Readers will notice that our table of North American pork industry data contains #VALUE errors for imports of pigs from Canada for the week of July 10. That’s because no data were available from USDA for that week. USDA’s website says simply, “The complete data set used to compile this report is not available from APHIS. When it becomes available the report will be disseminated.”
It’s a problem that rears its head now and then, but a quick look at the weekly import chart in Figure 1 shows that the last two observations for feeder pig imports are very low. Dan Bluntzer, research director at Frontier Risk Management, discovered early last week that USDA had some questions about the feeder pig counts in those two weeks and now AMS has delayed the next week’s data. We’ll get it lined out eventually but, in the meantime, I wouldn’t read too much into those two weeks of less than 70,000 pigs coming south.
U.S. feeders and packers have figured out how to use these pigs efficiently in the face of MCOOL-imposed challenges. Packers take “Label B” pigs only on certain days in specific plants and merchandise the pork primarily to export and foodservice markets where it is not required to carry a label. It’s amazing how economic agents adjust to new conditions if they have some freedom to do so.
Ignoring the last two observations for feeder pig imports in Figure 1, it is obvious that the downtrend has been slowing since early 2009. In spite of the difficulties imposed by MCOOL and caused by the increase in the value of the Canadian dollar, this number is not, as many warned, going to zero. It appears to be settling in the area of 80,000 per week. Michael McCain, CEO of Maple Leaf Foods, told a gathering that I attended last week in Manitoba that he expected the number to stabilize near 75,000 per week. That’s a reasonable number as well.
Much of this, of course, depends on what happens to the Canadian breeding herd (see Figure 2). It numbered 1.3038 million head as of April 1 and was almost certainly smaller on July 1. Stats Canada will publish its estimate of that number in August. While Canadian producers are again seeing some profits, albeit small ones, the herd there will likely decline on a year-on-year basis for another year. It may decline in actual numbers for a few more quarters as well. I have said 1.2 million for some time. Some think it will never get that low, while some are now saying 1.1 million. I’ll stick with my earlier idea until proven wrong.
If the Canadian herd does settle at 1.2 million, it will still be larger than at any time prior to the huge expansion that began in 1996. The reduction will continue to exert significant pressure on Canadian packers, and I suspect that at least one or, more likely, more plants will close. The number really depends on the size of the first ones that throw in the towel.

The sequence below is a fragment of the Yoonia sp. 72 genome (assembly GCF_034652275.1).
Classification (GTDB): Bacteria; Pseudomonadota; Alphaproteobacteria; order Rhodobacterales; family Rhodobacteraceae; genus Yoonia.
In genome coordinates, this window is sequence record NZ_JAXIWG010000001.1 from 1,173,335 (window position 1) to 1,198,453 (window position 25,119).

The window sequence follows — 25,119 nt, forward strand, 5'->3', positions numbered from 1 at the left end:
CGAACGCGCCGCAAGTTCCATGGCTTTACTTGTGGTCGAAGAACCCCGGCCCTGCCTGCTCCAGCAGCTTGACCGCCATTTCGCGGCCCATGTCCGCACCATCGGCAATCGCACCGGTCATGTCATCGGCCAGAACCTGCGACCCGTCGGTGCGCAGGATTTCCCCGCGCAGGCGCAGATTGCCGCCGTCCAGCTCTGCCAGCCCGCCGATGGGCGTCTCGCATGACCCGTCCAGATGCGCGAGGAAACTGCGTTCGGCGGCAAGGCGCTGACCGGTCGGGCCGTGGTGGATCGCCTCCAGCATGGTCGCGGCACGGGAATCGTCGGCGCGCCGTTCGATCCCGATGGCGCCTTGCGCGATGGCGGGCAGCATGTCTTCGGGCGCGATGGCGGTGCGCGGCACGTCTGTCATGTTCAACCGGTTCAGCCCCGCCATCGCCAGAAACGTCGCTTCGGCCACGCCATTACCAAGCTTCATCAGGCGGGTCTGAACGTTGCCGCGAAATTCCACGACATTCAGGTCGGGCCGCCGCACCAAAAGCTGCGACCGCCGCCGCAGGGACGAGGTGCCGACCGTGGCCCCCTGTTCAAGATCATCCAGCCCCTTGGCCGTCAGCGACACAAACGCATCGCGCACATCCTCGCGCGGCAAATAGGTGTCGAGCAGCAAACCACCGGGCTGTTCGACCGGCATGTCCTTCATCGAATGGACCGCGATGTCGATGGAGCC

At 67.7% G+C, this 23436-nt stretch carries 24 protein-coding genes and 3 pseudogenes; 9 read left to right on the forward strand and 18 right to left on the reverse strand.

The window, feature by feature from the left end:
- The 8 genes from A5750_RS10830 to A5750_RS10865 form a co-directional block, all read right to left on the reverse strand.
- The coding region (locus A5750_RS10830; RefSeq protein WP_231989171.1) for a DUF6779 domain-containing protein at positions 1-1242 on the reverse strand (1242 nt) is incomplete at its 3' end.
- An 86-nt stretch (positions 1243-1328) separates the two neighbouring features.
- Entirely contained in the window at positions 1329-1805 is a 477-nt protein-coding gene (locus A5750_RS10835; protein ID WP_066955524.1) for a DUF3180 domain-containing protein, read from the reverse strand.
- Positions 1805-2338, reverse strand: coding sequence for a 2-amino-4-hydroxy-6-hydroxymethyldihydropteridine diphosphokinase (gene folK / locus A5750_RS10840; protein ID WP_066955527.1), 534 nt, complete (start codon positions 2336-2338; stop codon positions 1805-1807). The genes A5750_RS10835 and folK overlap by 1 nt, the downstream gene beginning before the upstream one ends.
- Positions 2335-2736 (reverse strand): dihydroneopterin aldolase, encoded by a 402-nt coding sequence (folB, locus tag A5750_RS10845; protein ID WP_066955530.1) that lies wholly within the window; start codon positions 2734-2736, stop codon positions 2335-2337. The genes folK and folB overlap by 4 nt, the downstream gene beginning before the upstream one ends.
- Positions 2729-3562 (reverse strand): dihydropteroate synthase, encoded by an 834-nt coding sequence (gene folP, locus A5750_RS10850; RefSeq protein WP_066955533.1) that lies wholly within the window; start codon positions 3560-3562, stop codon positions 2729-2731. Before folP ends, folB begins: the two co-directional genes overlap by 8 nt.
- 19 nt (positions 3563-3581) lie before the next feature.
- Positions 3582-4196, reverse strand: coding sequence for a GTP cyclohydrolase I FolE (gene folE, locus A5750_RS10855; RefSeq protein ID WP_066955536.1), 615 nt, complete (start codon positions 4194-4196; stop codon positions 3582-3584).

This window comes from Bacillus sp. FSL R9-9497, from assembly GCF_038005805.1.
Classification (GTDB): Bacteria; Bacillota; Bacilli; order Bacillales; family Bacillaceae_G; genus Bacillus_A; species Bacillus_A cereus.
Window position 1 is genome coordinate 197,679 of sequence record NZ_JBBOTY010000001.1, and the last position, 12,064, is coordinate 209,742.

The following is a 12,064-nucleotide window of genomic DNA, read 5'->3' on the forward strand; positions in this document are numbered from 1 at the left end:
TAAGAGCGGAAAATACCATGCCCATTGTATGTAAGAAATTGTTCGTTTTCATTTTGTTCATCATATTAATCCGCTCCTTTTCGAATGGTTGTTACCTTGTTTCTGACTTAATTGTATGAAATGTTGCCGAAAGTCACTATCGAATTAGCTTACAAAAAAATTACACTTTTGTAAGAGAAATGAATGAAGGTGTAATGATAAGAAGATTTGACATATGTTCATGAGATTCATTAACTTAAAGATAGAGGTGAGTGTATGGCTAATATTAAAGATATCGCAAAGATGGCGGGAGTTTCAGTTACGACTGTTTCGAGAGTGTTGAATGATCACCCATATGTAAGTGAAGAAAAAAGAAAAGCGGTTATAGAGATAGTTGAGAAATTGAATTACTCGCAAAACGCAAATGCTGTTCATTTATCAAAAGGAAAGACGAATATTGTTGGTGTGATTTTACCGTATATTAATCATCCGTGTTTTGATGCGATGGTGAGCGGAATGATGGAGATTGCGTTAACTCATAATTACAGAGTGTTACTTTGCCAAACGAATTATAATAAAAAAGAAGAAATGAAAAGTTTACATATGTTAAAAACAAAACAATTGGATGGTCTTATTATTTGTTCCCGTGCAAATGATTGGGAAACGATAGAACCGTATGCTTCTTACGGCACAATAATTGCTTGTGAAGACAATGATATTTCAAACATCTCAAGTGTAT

Debate on proposed rule regarding the Packers and Stockyards Act by the Grain Inspection, Packers and Stockyards Administration (GIPSA) is becoming more contentious. USDA officials, including GIPSA Administrator J. Dudley Butler, were on Capitol Hill last week for a hearing before the House Sub-Committee on Livestock, Dairy and Poultry and faced a blistering barrage of questions from members from both parties. I was in DC last week and one veteran (25 years) Congressional staff member told me that he had NEVER seen members so upset about an issue before the committee. Suffice it to say that Republicans and Democrats alike are skeptical of the wisdom of the rule and are particularly upset with some of the rule’s content that is diametrically opposed to decisions made by Congress during the debate on the 2008 Farm Bill.
It does appear that the comment period will be extended. And it should, primarily due to the completely inadequate (or nonexistent) economic impact done by USDA. Determining the probable cost of something so full of contingent liabilities will not be easy but it doesn’t appear that USDA even tried. Look for an announcement of a comment extension early this week.
Final point for this week: Government actions are rarely if ever Armageddon for an industry. MCOOL has not destroyed the pork industry on either side of the border. That does not mean that it has had no impact – it has indeed hurt Canadian producers and contributed greatly to the demise of one U.S. packing plan and thus the loss of 1,500 jobs. This GIPSA rule, even if adopted in its current Draconian form, would not destroy the U.S. livestock and poultry industries. Individuals and firms would adjust and adapt. BUT JUST HOW MANY OF THESE STRAWS CAN WE CONTINUE TO PILE ON THESE INDUSTRIES’ STRONG BACKS? I’m not sure what the answer is to that one but I’m confident there is a finite number beyond which costs will increase enough to price these products high enough to become luxuries for most common folk. The businesses cannot carry
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Steve R. Meyer, Ph.D.
Paragon Economics, Inc.
e-mail: [email protected]